The region is poised to become one of the largest drone hubs in the world. Without the legal limitations and ethical constraints associated with the use of US- and other Western-made systems, states in the region will capitalise on indigenous drones and loitering munitions to reduce their dependence on Western products. The benefits for them include mitigating the risk of supply chain disruptions, increasing their room for manoeuvre when diplomacy fails to deliver, and establishing advantageous security partnerships with like-minded actors. Loitering munitions are drawing increasing attention because they are more cost-effective medium- and long-range precision strike systems.
For countries in the region, greater indigenous production can help alleviate the fiscal burden on national treasuries by reducing the need for expensive imports and can support national economies by creating highly skilled workforces. And states are throwing their weight behind this effort: in the past year alone, the region has hosted four prestigious defence exhibitions, including the largest one in the world, which recently concluded in Riyadh. Saudi Arabia is aiming to increase its capacity to cover its own defence procurement needs from barely 2 per cent in 2018 to 50 per cent by 2030. The UAE has already developed a capacity to manufacture arms locally, mainly through its state-owned defence conglomerate, EDGE Group, which is now ranked in 23rd place in SIPRI’s top 100 global military and defence manufacturers list, with arms sales worth an estimated $4.8 billion in 2020. The UAE has become the world’s 18th-biggest arms exporter, ahead of South Africa and Brazil, mostly by selling weapons to customers such as Egypt, Jordan, and Algeria.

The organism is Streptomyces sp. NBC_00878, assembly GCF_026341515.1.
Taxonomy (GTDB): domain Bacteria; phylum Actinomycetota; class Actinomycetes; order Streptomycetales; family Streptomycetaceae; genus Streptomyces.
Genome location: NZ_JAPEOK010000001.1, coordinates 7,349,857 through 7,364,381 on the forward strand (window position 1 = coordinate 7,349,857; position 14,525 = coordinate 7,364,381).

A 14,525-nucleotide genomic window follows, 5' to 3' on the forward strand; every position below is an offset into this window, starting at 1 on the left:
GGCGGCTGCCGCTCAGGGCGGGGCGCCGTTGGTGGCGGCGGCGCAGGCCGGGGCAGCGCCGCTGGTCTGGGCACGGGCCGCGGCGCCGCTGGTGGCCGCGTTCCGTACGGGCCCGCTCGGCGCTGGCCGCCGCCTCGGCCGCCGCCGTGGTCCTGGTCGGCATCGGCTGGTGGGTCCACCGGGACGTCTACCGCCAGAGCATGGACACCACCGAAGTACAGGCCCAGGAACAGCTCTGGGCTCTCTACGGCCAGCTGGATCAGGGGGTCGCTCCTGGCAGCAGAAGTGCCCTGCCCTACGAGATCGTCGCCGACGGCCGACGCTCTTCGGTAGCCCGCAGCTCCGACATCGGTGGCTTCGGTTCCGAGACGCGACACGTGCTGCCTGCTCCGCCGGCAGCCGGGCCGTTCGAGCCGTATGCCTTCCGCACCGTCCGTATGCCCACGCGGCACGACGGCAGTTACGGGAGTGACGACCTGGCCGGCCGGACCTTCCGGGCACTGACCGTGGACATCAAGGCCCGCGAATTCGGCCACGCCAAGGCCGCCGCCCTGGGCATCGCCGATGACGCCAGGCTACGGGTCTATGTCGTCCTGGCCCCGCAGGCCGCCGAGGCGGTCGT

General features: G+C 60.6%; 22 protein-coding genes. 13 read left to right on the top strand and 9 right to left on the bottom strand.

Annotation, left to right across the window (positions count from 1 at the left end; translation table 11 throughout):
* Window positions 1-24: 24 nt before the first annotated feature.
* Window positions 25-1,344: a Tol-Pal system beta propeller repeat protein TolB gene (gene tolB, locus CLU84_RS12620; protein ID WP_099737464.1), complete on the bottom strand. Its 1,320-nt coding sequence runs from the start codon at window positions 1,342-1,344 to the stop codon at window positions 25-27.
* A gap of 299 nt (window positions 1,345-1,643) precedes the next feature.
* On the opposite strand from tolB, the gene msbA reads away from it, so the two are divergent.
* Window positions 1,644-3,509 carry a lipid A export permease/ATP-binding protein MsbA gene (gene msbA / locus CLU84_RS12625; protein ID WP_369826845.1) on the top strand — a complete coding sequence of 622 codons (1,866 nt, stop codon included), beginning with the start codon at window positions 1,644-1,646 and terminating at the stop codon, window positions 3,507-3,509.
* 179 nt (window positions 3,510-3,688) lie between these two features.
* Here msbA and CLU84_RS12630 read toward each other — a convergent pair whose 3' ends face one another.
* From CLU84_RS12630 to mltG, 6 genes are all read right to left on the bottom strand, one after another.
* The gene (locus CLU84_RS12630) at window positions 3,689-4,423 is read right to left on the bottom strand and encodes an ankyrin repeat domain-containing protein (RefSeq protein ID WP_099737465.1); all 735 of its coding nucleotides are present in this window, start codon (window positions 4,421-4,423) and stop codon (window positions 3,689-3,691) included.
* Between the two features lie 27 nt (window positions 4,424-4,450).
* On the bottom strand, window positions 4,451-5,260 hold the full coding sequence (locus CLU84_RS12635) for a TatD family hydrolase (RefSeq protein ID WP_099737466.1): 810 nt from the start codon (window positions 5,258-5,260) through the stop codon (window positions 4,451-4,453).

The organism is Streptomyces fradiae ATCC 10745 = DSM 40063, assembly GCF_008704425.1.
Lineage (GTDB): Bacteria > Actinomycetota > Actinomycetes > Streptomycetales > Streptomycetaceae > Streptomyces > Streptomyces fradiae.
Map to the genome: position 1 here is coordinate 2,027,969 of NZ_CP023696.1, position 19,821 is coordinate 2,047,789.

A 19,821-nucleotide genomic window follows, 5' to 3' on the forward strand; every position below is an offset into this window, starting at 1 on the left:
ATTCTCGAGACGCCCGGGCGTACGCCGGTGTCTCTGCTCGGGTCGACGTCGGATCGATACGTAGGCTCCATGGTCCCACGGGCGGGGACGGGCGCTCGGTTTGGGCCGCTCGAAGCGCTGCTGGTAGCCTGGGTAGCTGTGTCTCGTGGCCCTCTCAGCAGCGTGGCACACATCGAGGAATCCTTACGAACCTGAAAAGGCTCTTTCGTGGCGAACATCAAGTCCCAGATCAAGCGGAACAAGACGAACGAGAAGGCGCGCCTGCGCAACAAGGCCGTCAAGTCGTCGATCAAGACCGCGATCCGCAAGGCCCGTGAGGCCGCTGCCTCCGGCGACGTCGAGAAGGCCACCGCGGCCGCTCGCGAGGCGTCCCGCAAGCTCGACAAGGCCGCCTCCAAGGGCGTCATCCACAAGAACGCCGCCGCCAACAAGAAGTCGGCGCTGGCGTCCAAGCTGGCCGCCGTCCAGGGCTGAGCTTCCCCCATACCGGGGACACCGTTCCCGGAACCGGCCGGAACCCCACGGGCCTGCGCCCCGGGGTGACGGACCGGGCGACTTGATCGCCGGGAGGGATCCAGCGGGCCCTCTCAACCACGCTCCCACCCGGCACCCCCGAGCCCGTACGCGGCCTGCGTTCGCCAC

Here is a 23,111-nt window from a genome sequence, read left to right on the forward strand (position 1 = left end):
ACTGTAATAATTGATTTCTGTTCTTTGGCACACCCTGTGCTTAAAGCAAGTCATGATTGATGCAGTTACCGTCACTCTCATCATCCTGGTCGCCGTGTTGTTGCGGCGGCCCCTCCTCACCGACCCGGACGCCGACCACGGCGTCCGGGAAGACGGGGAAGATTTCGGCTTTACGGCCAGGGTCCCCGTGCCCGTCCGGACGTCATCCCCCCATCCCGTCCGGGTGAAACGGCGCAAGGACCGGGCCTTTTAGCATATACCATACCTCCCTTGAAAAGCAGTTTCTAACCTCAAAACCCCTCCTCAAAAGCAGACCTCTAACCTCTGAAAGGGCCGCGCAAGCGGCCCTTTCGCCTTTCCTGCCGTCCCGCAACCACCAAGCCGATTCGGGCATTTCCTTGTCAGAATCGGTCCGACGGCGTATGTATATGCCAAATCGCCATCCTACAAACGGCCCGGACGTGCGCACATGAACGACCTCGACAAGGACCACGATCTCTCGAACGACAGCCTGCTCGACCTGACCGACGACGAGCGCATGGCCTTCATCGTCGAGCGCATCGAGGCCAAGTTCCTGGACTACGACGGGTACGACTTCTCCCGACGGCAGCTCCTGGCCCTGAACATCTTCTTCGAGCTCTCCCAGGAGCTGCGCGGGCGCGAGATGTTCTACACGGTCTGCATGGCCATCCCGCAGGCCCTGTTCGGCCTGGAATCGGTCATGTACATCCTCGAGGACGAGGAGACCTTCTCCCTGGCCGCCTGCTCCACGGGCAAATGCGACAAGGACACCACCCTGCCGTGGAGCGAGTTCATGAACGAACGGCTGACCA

Smaller-scale attempts at indigenisation have also boosted Egypt’s and Qatar’s defence industries. At Egypt Defence Expo 2021, Cairo presented the Noot tactical UAV and the forthcoming Thebes-30, a combat drone designed by local firm Industrial Complex Engineering Robots. The same company also produces the EJune-30, a licensed copy of the Emirati-designed Yabhon Flash 20, underlining the strong relationship between Cairo and Abu Dhabi in defence cooperation. In Qatar, the local incubator for military technology, Barzan Holdings, is working on several unmanned systems, including a high-altitude long-endurance drone and unmanned ground vehicles – the latter of which is being produced as part of a joint venture with German defence giant Rheinmetall.
Egypt, Iran, Saudi Arabia, and the UAE are the Middle Eastern states most active in bolstering their own drone fleets with indigenously made platforms. EDGE Group recently developed the Hunter-2 series of portable tactical UAVs and loitering munitions. These are easily deployable, can operate in swarms, and will complement the group’s drone portfolio – which includes the Reach-S combat model. EDGE Group is the first Arab company to develop swarming drones with artificial intelligence capabilities. Similarly, Saudi conglomerate INTRA Defence Technologies has unveiled its newest UCAV, the Samoom, which may be a promising solution for the Saudi military and adds to the country’s indigenous Saker UAV family. Both Abu Dhabi and Riyadh have so far relied on Chinese drones such as the Wing Loong I and II, but they could progressively shift towards domestic systems that are easier to maintain and integrate into their command-and-control structures.